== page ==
Sign up for our weekly newsletter
Metronome

The Interview

3 February 15 words: Ashley Carter
Rogen and Franco plot to assassinate North Korean dictator Kim Jong Un in this 'comedy'
alt text

 

If the recent barbaric attacks in Paris have reiterated anything to a generally apathetic general public, it’s that the place of satire in a free society is not only necessary, but vital in breaking the taboo of dangerous ideologies. When looking for figureheads for this particular struggle, Seth Rogen isn’t the first name that comes to mind. The Pineapple Express star inadvertently made himself the front man for freedom of expression with his latest film, The Interview that, as I’m sure everyone knows by now, heavily features a plot to assassinate North Korean dictator Kim Jong Un.

The response from North Korea would have been hilarious had it not been so terrifyingly real, with reports from the country explaining that the film was seen as an act of war. Sony, the company behind The Interview, were hacked in an enormous attack that saw countless confidential emails leaked, including conversations between Rogen and censors debating just how much of Jong Un’s burning hair and face would be acceptable to show. Terrorist threats were made against both Sony and any cinema brave enough to screen the film.

There was little surprise when Sony caved and announced the film would not get a theatrical release.  Widespread cries of cowardice and bowing to terrorist demands were aimed at the company. But these are litigious times we live in, and even the slightest mishap at any screening of The Interview would have seen both Sony and the cinema chain sued out of existence by potential victims. We all want to make righteous stands, and these acts of defiance are only worth anything when there is something at stake. But with stakes that high, Sony had little choice but to pull the release.

Intervention from Barack Obama saw the film get a smaller release on VOD, and Netflix have since emerged as the largest online platform to feature the film. The stage was set for the world to finally see the film that caused one of the biggest international incidents in modern history. And sadly, it stinks.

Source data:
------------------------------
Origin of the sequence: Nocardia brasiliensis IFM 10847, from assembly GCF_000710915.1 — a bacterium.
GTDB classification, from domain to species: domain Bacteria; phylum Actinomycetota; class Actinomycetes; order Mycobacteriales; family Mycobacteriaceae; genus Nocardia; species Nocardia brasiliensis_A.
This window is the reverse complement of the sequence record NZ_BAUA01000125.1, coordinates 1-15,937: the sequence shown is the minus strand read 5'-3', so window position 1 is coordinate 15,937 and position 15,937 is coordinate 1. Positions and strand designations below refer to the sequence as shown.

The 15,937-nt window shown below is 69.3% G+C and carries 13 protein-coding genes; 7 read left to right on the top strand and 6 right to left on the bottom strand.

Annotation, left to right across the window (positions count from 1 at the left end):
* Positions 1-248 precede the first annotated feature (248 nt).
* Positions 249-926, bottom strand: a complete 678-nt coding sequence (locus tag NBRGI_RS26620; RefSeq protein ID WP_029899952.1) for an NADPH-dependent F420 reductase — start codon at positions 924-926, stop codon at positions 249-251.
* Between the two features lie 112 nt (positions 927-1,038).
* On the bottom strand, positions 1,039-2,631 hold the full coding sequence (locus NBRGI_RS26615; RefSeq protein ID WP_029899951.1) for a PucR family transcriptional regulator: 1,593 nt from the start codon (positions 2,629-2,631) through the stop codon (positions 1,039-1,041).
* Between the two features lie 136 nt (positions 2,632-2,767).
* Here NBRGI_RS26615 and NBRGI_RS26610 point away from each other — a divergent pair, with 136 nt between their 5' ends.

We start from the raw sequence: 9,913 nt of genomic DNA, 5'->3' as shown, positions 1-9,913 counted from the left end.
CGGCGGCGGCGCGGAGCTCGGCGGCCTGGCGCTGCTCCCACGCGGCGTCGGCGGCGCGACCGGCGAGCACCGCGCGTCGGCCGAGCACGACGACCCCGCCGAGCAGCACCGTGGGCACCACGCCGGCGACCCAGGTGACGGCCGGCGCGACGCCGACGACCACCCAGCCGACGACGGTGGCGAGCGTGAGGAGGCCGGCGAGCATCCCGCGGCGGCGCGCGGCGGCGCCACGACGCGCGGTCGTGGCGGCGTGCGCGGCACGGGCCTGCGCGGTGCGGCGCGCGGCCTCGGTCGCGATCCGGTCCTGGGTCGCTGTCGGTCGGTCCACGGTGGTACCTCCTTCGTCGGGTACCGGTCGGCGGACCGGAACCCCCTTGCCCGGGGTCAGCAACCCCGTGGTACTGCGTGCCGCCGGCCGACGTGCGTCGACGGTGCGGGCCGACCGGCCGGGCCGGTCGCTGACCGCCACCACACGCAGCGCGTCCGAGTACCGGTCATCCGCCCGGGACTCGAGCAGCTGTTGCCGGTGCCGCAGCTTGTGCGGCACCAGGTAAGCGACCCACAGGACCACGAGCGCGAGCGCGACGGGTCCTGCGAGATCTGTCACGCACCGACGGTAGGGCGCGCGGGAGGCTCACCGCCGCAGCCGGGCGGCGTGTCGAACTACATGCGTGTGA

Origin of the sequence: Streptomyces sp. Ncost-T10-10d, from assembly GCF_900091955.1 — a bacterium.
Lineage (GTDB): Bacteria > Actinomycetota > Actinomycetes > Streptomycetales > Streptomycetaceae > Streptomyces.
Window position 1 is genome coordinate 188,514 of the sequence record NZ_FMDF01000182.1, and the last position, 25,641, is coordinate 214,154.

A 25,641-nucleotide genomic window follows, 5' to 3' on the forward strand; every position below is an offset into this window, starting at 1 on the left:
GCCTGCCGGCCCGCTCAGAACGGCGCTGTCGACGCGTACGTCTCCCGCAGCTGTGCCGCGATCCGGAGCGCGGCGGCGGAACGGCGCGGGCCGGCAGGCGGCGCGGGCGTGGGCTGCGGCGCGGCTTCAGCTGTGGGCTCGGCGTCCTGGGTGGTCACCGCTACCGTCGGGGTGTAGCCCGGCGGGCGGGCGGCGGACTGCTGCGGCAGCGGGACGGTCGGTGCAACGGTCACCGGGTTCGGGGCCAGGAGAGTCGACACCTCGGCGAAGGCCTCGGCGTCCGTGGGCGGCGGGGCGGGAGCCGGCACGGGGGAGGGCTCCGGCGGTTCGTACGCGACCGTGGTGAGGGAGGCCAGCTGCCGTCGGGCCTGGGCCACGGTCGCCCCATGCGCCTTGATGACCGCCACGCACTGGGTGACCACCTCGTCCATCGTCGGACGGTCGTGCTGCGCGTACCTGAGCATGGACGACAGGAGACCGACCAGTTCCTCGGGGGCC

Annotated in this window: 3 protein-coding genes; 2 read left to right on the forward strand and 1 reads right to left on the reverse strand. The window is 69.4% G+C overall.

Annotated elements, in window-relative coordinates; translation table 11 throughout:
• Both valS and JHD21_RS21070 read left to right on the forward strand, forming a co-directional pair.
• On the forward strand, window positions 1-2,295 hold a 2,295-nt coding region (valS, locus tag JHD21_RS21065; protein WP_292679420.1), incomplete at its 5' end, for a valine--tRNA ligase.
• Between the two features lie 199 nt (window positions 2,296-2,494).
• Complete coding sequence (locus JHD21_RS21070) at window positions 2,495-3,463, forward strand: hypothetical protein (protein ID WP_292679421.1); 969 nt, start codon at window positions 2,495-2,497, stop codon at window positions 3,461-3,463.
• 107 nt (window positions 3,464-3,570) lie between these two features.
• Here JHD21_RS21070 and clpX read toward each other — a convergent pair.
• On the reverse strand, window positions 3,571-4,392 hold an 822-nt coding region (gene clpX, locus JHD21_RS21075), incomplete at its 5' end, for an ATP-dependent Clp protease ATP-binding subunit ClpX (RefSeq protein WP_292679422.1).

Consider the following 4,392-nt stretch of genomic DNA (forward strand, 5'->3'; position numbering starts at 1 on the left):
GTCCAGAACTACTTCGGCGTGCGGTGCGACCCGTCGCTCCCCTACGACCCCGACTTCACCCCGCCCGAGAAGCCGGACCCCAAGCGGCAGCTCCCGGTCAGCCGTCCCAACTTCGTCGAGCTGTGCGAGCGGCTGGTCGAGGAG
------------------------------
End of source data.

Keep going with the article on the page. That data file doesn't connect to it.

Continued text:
alt text


Seth Rogen is as Seth Rogeny as usual, playing the likeable Aaron Rapaport, the producer for long running chat show ‘Skylark Tonight’, hosted by Dave Skylark (James Franco). After being granted an exclusive interview with Kim Jong Un, who happens to be a fan of the show, they are tasked with the charge of killing the despot. The paper-thin storyline is stretched to breaking point and further, padded out with lazy, half-written jokes and a truly abysmal performance by James Franco.

I don’t know of many myths in Hollywood bigger than James Franco’s talent. He’s as close of a representation of the Emperor’s New Clothes as you’re ever likely to find. There’s a line in the HBO series Entourage that describes Colin Farrell as “only a movie star because everyone says he is”, and nothing can more accurately be used to describe Franco. As an actor he’s average, but as a comedy actor he is truly horrific. Like Ben Affleck or Jenny McCarthy spouting their ill-thought out opinions on television, he reeks of being surrounded by yes-men constantly telling him he’s hilarious. He isn’t. And coupled with a shoddily cobbled together script, he’s painful to watch.

It’s desperately depressing to see a film offered such an opportunity to make a statement on a platform offered to few others, even if it was not their own doing, make such little impact artistically, creatively or comedically. It’s important that this film could be made, and ever more vital that it has now been shown to the public. However, you can’t help but feel devastated at seeing the final product so despairingly fail to rise to the occasion.  

The Interview will be showing at Nottingham cinemas from Friday 6 February 2015.

The Interview Official Website

We have a favour to ask…

LeftLion is Nottingham’s meeting point for information about what’s going on in our city, from the established organisations to the grassroots. We want to keep what we do free to all to access, but increasingly we are relying on revenue from our readers to continue. Can you spare a few quid each month to support us?

Support LeftLion now